All this going on extra-judiciously. There’s been no formal policy change at parliamentary level since the recommendations to deregulate the GRA process and scrap the protected category of sex in the Equality Act were made by a parliamentary committee in 2015-6 (we will see how far the government has changed its position in the next few weeks when its proposals for the GRA are announced).

However despite legislation remaining the same, massive policy and practice changes have been going on in almost all UK institutions and organisations, following advice and training provided by trans lobby groups such as Stonewall, which effectively enact the proposals in the 2015-6 parliamentary report.

There has been next to zero debate within Labour, with what little debate there has been always highly fraught. Those speaking from a gender critical perspective inevitably experiencing the kind of behaviour described here, and usually in a minority as others are afraid to speak out or don’t know enough about the subject (and wont engage further as debate has been both so stifled and unpleasant)

So I’m a feminist, and I see sexism on a regular basis on the left, it exists there just as it exists across all sections of society. I have been quite vocal about women’s rights, abuse, and the safety of women and children, for several years now (having been involved in politics working with marginalised groups for almost 3 decades).

But what I’ve seen happening within certain sections of the left,  specifically towards women and on the subject of the GRA, since I’ve entered this debate, is a misogyny of a very different type and scale than anything I’ve ever seen, anywhere, on any issue I have ever come across. And pretty much every woman who has entered this debate using their own name, and asked the wrong questions, will have had some version of the punishments the TRA movement metes out for deviating from their orthodoxy.

I wrote about it a few months after I first encountered this issue – you can read here my then shock at what I experienced:

In the 2.5 years since then I have been no platformed, have lost work with the media orgs that had previously published my work, been expelled from left social justice campaign groups, banned from social media, and insulted, or just avoided, by people I had known and got on with for years. All of this based on anonymous complaints of transphobia that I was never allowed to see or respond to directly. I did deviate from the Stonewall orthodoxy in terms of the possible policy solutions in this area. I still do deviate from it, but I was never extreme, I never called for harm, I’ve always used reliable stats, and info from reputable sources, and never used insults. And there’s so many other women with versions of the same story, livelihoods deliberately targeted for defending womens spaces or sports.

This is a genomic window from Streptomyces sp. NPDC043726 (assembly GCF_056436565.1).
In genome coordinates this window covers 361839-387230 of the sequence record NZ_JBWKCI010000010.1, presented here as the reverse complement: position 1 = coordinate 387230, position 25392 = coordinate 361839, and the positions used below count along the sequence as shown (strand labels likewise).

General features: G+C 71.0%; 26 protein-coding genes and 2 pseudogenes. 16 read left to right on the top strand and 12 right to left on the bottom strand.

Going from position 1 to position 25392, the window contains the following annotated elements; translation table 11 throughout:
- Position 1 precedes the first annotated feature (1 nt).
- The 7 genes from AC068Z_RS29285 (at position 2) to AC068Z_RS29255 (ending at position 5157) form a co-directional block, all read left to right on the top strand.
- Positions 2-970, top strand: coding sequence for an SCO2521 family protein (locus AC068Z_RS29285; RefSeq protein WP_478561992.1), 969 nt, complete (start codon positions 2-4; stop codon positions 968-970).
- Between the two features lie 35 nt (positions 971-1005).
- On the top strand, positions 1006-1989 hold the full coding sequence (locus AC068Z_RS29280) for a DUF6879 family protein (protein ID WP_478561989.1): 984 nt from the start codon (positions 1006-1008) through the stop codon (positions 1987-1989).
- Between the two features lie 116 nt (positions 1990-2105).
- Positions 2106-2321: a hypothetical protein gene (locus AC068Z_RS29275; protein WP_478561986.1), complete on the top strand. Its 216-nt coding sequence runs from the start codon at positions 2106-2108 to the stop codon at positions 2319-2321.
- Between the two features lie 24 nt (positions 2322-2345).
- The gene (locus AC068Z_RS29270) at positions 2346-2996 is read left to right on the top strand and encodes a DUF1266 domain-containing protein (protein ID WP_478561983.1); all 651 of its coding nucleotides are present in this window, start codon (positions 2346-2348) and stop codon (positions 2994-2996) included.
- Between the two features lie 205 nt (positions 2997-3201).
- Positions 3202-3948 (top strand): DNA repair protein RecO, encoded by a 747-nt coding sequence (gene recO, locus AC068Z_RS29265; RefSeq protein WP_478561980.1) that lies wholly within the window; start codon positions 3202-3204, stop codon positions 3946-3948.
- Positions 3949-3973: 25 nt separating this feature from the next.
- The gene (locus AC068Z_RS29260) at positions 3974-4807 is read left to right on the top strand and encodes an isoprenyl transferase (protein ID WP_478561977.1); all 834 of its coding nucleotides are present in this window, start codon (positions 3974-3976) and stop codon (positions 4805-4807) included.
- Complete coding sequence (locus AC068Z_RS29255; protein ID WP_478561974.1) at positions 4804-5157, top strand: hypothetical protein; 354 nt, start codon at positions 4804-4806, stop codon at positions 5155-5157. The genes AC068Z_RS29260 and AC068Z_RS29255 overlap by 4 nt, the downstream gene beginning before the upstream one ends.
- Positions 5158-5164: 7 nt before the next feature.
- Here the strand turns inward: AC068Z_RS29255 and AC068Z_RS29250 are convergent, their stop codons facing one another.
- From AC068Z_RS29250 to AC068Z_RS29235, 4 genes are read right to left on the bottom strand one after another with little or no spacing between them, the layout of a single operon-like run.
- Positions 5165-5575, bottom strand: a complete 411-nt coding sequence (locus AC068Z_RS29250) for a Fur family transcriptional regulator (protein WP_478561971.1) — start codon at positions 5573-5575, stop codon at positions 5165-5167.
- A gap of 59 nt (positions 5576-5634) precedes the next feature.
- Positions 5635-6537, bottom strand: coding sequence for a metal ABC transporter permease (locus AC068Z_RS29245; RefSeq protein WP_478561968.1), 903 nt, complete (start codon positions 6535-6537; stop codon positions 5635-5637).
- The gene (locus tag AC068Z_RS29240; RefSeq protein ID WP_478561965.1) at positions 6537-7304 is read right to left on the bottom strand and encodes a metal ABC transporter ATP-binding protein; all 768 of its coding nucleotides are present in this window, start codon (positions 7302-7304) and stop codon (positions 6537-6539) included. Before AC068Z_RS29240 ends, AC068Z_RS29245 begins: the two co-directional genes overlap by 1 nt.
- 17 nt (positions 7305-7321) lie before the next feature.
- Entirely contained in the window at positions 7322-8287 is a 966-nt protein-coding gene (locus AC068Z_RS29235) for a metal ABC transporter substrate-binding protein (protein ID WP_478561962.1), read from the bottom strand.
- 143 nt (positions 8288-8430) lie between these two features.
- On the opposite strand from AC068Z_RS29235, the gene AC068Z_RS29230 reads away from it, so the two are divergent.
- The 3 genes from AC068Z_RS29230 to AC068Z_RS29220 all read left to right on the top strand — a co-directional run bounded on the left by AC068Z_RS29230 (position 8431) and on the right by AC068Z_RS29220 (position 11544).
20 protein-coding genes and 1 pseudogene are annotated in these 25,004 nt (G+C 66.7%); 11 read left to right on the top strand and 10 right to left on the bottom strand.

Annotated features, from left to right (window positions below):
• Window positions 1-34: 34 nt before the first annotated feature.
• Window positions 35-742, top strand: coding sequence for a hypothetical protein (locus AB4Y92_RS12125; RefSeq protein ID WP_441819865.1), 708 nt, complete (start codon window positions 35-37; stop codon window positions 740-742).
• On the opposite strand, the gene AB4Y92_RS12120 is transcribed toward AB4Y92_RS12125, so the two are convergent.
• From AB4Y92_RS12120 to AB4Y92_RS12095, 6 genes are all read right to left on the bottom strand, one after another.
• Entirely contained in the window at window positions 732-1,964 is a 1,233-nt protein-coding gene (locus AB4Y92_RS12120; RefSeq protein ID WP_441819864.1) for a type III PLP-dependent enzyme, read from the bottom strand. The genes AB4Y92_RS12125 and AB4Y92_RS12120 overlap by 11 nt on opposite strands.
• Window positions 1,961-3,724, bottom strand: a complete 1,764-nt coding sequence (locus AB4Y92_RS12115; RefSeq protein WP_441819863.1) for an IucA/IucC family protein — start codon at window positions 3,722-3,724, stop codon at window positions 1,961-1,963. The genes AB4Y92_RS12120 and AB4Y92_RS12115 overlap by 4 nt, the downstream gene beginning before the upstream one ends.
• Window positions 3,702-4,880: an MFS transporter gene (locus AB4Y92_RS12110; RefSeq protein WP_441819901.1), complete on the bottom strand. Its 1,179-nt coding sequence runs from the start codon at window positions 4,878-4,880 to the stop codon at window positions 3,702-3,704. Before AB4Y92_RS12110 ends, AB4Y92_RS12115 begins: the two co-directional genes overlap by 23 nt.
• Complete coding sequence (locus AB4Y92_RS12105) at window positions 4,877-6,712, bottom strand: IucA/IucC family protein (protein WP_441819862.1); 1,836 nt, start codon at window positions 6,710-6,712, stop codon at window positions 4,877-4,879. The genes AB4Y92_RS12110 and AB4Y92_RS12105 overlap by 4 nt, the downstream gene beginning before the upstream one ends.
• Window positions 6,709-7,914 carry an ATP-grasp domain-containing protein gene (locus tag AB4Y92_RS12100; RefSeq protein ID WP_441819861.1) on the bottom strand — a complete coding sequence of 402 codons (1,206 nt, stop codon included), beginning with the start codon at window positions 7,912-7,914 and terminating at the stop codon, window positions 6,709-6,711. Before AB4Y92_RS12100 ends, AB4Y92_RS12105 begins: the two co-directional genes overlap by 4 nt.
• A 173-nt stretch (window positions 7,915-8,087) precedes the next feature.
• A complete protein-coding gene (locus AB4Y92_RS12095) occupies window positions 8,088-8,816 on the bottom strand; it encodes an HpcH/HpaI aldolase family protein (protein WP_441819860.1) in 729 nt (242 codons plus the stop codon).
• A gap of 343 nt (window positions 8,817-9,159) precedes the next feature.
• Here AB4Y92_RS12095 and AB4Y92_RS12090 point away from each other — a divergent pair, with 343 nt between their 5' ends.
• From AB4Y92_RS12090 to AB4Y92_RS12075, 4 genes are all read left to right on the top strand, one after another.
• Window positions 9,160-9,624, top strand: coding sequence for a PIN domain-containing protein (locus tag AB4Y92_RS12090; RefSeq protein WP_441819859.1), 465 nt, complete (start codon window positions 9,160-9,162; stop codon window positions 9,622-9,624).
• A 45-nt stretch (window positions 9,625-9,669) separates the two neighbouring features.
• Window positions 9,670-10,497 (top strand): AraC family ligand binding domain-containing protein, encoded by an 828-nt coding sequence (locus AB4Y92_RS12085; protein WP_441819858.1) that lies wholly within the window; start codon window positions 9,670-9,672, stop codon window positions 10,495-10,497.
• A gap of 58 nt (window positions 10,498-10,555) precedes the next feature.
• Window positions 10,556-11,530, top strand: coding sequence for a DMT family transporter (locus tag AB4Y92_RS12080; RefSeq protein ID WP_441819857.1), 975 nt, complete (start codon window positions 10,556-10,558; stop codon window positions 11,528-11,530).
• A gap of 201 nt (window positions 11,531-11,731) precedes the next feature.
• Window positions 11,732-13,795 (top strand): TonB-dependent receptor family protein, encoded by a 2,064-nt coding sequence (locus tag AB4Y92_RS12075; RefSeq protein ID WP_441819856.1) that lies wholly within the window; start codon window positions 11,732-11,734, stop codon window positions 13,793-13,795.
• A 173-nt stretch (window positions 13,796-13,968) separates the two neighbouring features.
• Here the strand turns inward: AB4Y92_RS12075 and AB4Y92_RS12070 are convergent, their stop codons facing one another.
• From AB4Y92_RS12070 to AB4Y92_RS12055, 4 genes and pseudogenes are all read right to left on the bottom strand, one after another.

I’ve managed survive the attempts to get me expelled from labour to date, but it feels now that it is only my length of membership, and dedication to certain social policy changes that of the 2 parties only Labour would ever be likely to legislate positively for, that has kept me there this long.

The now familiar campaigns for expulsion, no platforming, attempts to interfere with employment or business or reputation or income, the mobbing and disruptions of women’s meetings, the abusive social media pile-ons, the violence and threats of violence, the censorship – directed at socialist women have now become so frequent and – due to the lack of condemnation by observers –  normalised a part of Labour Party/left culture, that the largely young and inexperienced members of LCTR feel enabled to attempt to cancel a woman such as Patel who is held in such high esteem on the left – secure in the knowledge that nobody with the clout to do anything is going to make them stop. And that last bit worries me, that’s what really really worries me.